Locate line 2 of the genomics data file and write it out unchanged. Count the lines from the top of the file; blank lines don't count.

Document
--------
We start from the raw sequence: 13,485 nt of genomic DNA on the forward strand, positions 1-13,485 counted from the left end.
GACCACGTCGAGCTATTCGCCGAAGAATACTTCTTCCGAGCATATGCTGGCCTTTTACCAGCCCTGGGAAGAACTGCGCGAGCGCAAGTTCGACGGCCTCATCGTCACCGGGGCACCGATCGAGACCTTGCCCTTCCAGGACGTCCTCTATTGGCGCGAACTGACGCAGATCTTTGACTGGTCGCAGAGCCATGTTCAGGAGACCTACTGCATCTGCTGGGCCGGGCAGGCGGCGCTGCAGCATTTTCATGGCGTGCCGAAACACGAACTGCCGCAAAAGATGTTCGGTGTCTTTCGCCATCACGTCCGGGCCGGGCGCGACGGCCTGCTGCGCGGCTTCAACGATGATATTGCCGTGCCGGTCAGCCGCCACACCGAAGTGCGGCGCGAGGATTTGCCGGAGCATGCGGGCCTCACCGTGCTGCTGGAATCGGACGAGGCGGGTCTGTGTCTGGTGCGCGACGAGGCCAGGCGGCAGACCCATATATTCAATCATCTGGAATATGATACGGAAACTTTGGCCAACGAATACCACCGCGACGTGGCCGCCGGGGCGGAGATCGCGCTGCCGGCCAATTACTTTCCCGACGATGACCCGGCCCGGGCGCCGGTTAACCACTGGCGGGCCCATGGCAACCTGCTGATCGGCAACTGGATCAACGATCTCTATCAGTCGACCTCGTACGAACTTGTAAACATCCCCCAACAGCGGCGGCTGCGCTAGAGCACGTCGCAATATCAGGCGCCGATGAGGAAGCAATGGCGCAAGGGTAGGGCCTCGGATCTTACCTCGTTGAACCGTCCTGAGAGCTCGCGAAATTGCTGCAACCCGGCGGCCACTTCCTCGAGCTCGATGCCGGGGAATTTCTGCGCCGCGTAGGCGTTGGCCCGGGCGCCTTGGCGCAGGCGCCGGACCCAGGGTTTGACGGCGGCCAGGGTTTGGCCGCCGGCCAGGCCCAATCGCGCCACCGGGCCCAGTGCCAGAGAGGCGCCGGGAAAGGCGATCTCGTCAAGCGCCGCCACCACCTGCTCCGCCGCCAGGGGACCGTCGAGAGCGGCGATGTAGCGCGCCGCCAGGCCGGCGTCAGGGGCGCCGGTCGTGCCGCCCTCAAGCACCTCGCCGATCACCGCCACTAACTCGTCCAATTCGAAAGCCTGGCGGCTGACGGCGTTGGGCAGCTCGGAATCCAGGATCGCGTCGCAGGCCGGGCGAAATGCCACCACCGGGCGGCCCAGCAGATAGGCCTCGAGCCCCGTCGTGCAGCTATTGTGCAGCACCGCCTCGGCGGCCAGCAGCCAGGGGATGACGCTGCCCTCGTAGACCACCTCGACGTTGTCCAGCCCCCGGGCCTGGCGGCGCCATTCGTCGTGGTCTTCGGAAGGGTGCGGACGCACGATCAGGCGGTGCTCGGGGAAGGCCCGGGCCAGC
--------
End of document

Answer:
GACCACGTCGAGCTATTCGCCGAAGAATACTTCTTCCGAGCATATGCTGGCCTTTTACCAGCCCTGGGAAGAACTGCGCGAGCGCAAGTTCGACGGCCTCATCGTCACCGGGGCACCGATCGAGACCTTGCCCTTCCAGGACGTCCTCTATTGGCGCGAACTGACGCAGATCTTTGACTGGTCGCAGAGCCATGTTCAGGAGACCTACTGCATCTGCTGGGCCGGGCAGGCGGCGCTGCAGCATTTTCATGGCGTGCCGAAACACGAACTGCCGCAAAAGATGTTCGGTGTCTTTCGCCATCACGTCCGGGCCGGGCGCGACGGCCTGCTGCGCGGCTTCAACGATGATATTGCCGTGCCGGTCAGCCGCCACACCGAAGTGCGGCGCGAGGATTTGCCGGAGCATGCGGGCCTCACCGTGCTGCTGGAATCGGACGAGGCGGGTCTGTGTCTGGTGCGCGACGAGGCCAGGCGGCAGACCCATATATTCAATCATCTGGAATATGATACGGAAACTTTGGCCAACGAATACCACCGCGACGTGGCCGCCGGGGCGGAGATCGCGCTGCCGGCCAATTACTTTCCCGACGATGACCCGGCCCGGGCGCCGGTTAACCACTGGCGGGCCCATGGCAACCTGCTGATCGGCAACTGGATCAACGATCTCTATCAGTCGACCTCGTACGAACTTGTAAACATCCCCCAACAGCGGCGGCTGCGCTAGAGCACGTCGCAATATCAGGCGCCGATGAGGAAGCAATGGCGCAAGGGTAGGGCCTCGGATCTTACCTCGTTGAACCGTCCTGAGAGCTCGCGAAATTGCTGCAACCCGGCGGCCACTTCCTCGAGCTCGATGCCGGGGAATTTCTGCGCCGCGTAGGCGTTGGCCCGGGCGCCTTGGCGCAGGCGCCGGACCCAGGGTTTGACGGCGGCCAGGGTTTGGCCGCCGGCCAGGCCCAATCGCGCCACCGGGCCCAGTGCCAGAGAGGCGCCGGGAAAGGCGATCTCGTCAAGCGCCGCCACCACCTGCTCCGCCGCCAGGGGACCGTCGAGAGCGGCGATGTAGCGCGCCGCCAGGCCGGCGTCAGGGGCGCCGGTCGTGCCGCCCTCAAGCACCTCGCCGATCACCGCCACTAACTCGTCCAATTCGAAAGCCTGGCGGCTGACGGCGTTGGGCAGCTCGGAATCCAGGATCGCGTCGCAGGCCGGGCGAAATGCCACCACCGGGCGGCCCAGCAGATAGGCCTCGAGCCCCGTCGTGCAGCTATTGTGCAGCACCGCCTCGGCGGCCAGCAGCCAGGGGATGACGCTGCCCTCGTAGACCACCTCGACGTTGTCCAGCCCCCGGGCCTGGCGGCGCCATTCGTCGTGGTCTTCGGAAGGGTGCGGACGCACGATCAGGCGGTGCTCGGGGAAGGCCCGGGCCAGC